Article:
Opinion: The November divide

Lucas Misera

This month has been particularly divisive. Presidential elections have everyone on edge – perhaps, for good reason – but the quadrennial nature of the United States’ most important voting day has overshadowed an otherwise annual debate that arrives every November.

Yes, pre-Thanksgiving Christmas observers, this column is directed at your habit of prematurely forcing tinsel, holiday shopping and the oft overplayed rendition of “All I Want for Christmas is You” by Mariah Carey onto the rest of us.

According to an article from The Fiscal Times, nearly 30 million Americans began purchasing gifts for the holiday season before mid-September; 20 percent of those shoppers also said that all gifts would be purchased by Thanksgiving.

To put that into perspective, a 2007 article from the Napa Valley Register reported that 26 percent of Americans identify themselves as “chronic procrastinators.” So, although one in four Americans struggle getting critical tasks completed in a timely manner, an astonishing one in five will have Christmas shopping done an entire month before Christmas Day.

In most cases, I’d applaud the general public for a mass case of motivation. Yet the fact that such motivation involves leapfrogging Thanksgiving is a travesty.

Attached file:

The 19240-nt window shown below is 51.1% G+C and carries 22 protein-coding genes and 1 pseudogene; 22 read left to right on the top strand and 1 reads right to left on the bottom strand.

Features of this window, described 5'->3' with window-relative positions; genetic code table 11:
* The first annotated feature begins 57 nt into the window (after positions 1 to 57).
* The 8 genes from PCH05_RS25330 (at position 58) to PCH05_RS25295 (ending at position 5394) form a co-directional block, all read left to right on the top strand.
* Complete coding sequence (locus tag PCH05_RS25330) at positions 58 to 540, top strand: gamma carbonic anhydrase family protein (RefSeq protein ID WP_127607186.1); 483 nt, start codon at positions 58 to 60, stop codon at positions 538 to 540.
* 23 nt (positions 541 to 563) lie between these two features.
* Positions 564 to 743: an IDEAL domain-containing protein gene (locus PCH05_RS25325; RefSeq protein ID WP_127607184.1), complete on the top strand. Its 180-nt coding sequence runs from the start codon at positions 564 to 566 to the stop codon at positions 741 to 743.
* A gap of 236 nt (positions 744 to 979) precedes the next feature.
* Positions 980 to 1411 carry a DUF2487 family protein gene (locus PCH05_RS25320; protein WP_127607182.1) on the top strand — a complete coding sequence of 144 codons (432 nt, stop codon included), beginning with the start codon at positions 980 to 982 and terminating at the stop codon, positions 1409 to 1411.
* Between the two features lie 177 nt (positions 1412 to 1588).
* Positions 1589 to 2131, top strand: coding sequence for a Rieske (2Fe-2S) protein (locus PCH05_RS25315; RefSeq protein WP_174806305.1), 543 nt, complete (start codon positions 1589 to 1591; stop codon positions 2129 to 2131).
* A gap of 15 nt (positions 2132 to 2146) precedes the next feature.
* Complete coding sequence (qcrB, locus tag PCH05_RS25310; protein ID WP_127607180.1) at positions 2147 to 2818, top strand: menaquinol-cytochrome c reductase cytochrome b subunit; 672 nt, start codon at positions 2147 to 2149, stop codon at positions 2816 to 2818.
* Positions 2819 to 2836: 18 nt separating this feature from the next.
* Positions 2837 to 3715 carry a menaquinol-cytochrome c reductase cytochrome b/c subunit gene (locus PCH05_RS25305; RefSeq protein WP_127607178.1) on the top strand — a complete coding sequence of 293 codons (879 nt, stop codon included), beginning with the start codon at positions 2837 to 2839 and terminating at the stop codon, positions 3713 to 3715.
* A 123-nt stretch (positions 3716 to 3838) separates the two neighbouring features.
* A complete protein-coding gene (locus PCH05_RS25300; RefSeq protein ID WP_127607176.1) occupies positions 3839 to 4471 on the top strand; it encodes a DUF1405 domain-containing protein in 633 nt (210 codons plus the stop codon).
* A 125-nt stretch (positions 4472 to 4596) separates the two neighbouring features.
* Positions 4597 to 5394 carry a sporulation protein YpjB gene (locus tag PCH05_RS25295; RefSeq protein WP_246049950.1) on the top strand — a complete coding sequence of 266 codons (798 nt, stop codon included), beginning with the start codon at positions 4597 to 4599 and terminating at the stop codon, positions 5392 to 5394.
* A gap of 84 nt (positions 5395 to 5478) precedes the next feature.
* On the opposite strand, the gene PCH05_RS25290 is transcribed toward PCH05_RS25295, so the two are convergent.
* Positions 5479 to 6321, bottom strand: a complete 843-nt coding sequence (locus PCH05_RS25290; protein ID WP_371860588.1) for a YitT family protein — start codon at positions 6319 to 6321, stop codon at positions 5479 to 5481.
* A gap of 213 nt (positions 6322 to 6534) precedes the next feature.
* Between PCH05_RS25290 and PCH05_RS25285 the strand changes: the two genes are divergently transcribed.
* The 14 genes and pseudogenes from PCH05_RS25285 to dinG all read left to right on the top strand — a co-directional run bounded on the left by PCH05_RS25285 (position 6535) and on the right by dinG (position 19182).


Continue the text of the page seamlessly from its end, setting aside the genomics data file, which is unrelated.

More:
Of course, corporations contribute to the problem; stores are prepared to prey on consumers shortly after Halloween, lining shelves with red and green and shamelessly playing Christmas music with no regard for November.

I assure you that I am no Grinch. Rather, the inner economist in me worries the excess supply of Christmas spirit radiating from corporations and peers will crush the value of the holiday.

Christmas has its time and place — namely December— although, I understand the excitement. No other time throughout the year is kindness so evident. For many, the generosity and joy associated with the holiday season is contagious.

However, the beauty of Thanksgiving is that it forces us to slow down and take one day off — whether that day off is spent quarterbacking for a family football game, falling into a deep turkey-induced food coma or hearing the all-too-common estranged uncle explain whom he voted for in the election.

Appreciate Thanksgiving and its purpose. After all, how often do we as college students get to spend extensive time with loved ones?

If you need me Nov. 24, I’ll be hunkered down in front of the television, watching football and fighting off the effects of tryptophan.

As for Christmas: I’ll see you in December.

Lucas Misera is the opinion editor, contact him at [email protected]